The pulps also had little time for either rich character development or detailed scene-setting. They specialized in action (not always violent and seldom very bloody) and punchy dialogue, usually of the “wise-crack” variety featuring the demotic language of the streets. Plots were inventive and intricate, but seldom very well integrated. The pulps silently acknowledged their connection to the traditional mystery story by featuring puzzles to be solved, such as locked rooms, disappearing weapons, unbreakable alibis, and impersonations.  

From the pulps Gardner learned to write chiefly in dialogue, always a characteristic of his style (as opposed to the Queens of Crime, who wrote large chunks of description), and to keep the action moving.  Perry Mason worked in Los Angeles, but there was little sense of place in his novels; the Bertha Cool/Donald Lam series was slightly better, Gardner’s breakthrough protagonist was not a p.i., but a defense lawyer who worked with clients who were assumed by the court system to be guilty.  

Gardner did not invent the courtroom novel, but he certainly exploited it to the nth degree.  Among other things, the courtroom enabled him to concentrate on dialogue and to pull rabbits out of the hat on cross-examination. The rabbits often involved the solution to traditional type puzzles of the locked room and disappearing weapon variety. Outside the courtroom, Mason regularly subverted the role of the police.    The courtroom was, of course, ideal for early television, with limited sets and lighting requirements, and the TV series with Raymond Burr was a hit from the very beginning.

By the time he was finished, Gardner had written nearly 150 crime novels, 85 featuring Perry Mason and 8 (as A.A. Fair) starring the team of Bertha Cool and Donald Lam.  He also had a series with a D.A. (Doug Selby) as the protagonist and wrote one-offs under a dozen other pseudonyms. He dictated his books to a team of secretaries, employing one in the morning, one in the afternoon, and one in the evening. At his peak, Gardner was alleged to clear $26,000 a day in royalties, and this in pre-1960 dollars!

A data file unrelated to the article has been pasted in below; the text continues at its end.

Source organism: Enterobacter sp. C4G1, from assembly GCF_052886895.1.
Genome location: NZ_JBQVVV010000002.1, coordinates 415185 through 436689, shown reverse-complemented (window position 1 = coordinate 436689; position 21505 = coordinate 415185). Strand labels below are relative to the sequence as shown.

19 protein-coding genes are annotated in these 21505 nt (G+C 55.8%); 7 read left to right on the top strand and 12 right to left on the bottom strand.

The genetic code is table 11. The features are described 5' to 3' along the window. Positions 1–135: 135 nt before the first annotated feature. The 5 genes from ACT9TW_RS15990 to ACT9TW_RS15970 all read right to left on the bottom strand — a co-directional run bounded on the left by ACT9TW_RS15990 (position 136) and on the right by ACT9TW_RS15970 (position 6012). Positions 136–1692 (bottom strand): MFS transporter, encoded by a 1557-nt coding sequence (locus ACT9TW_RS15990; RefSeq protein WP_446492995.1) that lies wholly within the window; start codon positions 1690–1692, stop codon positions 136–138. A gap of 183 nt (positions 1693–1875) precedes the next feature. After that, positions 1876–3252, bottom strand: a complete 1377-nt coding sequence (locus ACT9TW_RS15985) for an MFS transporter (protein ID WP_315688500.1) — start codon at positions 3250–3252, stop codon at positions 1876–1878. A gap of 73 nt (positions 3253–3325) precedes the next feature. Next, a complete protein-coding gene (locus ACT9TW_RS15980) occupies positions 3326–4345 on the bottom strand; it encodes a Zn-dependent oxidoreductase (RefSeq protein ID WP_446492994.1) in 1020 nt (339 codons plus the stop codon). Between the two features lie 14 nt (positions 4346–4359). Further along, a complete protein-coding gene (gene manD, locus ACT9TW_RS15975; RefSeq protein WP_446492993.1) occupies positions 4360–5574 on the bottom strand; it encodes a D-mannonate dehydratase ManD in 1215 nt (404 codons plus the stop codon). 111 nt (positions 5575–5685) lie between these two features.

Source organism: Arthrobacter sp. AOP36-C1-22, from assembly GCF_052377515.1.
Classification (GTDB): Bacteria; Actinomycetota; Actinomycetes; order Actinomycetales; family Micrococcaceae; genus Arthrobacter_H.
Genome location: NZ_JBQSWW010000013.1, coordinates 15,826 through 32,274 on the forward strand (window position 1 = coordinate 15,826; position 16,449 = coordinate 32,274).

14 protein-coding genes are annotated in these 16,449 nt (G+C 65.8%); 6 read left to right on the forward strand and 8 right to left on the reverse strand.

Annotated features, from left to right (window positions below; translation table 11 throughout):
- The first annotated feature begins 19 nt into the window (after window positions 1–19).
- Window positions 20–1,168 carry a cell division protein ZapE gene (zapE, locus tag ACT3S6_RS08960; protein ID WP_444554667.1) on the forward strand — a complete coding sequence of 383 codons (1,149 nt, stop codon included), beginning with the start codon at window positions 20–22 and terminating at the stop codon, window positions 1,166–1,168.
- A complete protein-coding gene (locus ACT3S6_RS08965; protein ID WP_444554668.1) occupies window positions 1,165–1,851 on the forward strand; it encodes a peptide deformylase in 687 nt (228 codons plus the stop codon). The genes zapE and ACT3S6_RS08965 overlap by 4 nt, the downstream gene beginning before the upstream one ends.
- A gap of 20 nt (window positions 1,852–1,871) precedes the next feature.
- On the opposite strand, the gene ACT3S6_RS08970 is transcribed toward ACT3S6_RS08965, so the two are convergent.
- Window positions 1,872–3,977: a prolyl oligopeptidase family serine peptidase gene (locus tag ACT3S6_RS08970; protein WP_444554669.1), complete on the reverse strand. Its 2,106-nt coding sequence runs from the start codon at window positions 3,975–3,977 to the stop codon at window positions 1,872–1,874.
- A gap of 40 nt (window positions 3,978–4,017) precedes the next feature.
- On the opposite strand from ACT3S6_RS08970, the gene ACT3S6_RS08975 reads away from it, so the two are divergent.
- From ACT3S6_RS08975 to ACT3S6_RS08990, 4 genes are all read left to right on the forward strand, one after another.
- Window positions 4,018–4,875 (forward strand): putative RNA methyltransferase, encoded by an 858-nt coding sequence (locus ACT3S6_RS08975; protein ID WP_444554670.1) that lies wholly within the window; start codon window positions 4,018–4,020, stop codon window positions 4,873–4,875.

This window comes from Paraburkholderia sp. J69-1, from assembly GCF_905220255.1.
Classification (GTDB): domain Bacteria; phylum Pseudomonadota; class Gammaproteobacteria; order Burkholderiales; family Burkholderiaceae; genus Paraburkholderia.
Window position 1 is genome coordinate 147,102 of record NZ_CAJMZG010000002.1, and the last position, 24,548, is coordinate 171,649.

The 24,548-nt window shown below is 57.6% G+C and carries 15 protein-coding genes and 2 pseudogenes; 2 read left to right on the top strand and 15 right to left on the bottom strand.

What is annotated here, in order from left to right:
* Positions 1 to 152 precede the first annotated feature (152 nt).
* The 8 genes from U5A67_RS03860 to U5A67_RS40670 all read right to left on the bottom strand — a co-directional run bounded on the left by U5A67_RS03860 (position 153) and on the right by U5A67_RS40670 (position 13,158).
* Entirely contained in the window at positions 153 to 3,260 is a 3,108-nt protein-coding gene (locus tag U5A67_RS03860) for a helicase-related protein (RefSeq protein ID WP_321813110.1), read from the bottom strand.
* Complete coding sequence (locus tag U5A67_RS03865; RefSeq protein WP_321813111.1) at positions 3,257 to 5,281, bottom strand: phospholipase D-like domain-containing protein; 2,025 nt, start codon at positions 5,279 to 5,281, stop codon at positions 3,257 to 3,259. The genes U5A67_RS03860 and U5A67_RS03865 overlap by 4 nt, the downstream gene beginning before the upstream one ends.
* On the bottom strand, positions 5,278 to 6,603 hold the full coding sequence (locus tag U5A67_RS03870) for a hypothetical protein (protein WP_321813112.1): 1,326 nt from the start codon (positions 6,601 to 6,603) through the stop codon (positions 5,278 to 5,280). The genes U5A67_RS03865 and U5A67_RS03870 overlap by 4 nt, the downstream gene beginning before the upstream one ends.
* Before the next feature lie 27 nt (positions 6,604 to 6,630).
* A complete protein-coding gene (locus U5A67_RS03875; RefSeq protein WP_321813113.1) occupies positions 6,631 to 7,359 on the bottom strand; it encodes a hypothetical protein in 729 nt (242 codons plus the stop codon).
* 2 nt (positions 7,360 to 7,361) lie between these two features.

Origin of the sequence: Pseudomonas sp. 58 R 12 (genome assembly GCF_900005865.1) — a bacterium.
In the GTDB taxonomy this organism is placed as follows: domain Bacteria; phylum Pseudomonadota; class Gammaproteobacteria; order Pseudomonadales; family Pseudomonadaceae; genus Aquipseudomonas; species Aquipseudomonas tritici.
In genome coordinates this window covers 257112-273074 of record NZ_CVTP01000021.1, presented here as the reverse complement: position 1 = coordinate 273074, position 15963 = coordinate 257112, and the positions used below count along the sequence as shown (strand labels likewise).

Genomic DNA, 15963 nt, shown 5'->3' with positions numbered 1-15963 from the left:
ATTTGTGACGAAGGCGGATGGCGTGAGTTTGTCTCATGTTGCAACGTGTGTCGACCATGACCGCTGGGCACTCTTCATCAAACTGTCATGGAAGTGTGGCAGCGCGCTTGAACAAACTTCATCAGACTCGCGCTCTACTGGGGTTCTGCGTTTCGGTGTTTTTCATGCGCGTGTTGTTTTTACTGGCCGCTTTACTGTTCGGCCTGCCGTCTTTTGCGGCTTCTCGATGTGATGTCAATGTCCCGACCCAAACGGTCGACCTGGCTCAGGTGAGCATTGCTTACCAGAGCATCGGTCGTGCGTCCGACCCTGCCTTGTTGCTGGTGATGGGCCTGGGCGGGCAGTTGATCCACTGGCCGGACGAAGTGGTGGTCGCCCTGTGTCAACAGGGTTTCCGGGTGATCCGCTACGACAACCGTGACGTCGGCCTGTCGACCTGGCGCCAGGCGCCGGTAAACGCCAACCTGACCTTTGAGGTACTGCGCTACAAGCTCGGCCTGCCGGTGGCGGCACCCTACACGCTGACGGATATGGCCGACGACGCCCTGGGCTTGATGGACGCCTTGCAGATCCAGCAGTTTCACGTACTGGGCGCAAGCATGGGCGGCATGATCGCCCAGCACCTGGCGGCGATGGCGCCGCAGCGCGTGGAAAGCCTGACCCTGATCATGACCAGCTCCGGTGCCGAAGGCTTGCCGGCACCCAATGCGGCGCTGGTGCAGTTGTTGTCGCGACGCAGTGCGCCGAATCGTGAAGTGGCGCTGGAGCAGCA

Erle Stanley Gardner was in some ways ahead of his time.  He purchased Argosy Magazine in 1949, partly as a vehicle for his interest in defending wrongfully-convicted victims of the legal system, which he called “the Court of Last Resort.”  But in his attitude toward women, he came straight out of the pulps.  Della Street (based on one of his secretaries whom he later married after the death of his wife) was the ideal female helper for Perry Mason: subservient, supportive, always at his side.  Mason books were mainly published in an era in which paperback covers featured sexy and alluring women, whether or not they had anything to do with the plot.  Mason books were no exception. But in truth most of Mason’s clients were women.  They were inevitably glamorous; some of them were schemers, others “molls”, still others were “frails” or innocent victims, but few of them were either particularly intelligent or autonomous.  Bertha Cool was an autonomous woman, but she was hardly glamorous. There is little romance in a Gardner novel.  And if Gardner acknowledged the existence of women, he virtually ignored minorities, gangs,  and street crime.  Perry Mason worked in a Los Angeles in which there was no sign of a black or a chicano or a homosexual, and in which the drug trade did not exist.  Crime was a sanitized middle-class business.

The fashion in crime novels has increasingly moved away from Erle Stanley Gardner’s strengths - intricate puzzle-plots and breezy dialogue - in favour of what he did not do well - character development and description of place.  But while he was very much a creature of his time, he is still worth reading.   The novels he wrote as A.A. Fair are probably the best for the modern audience.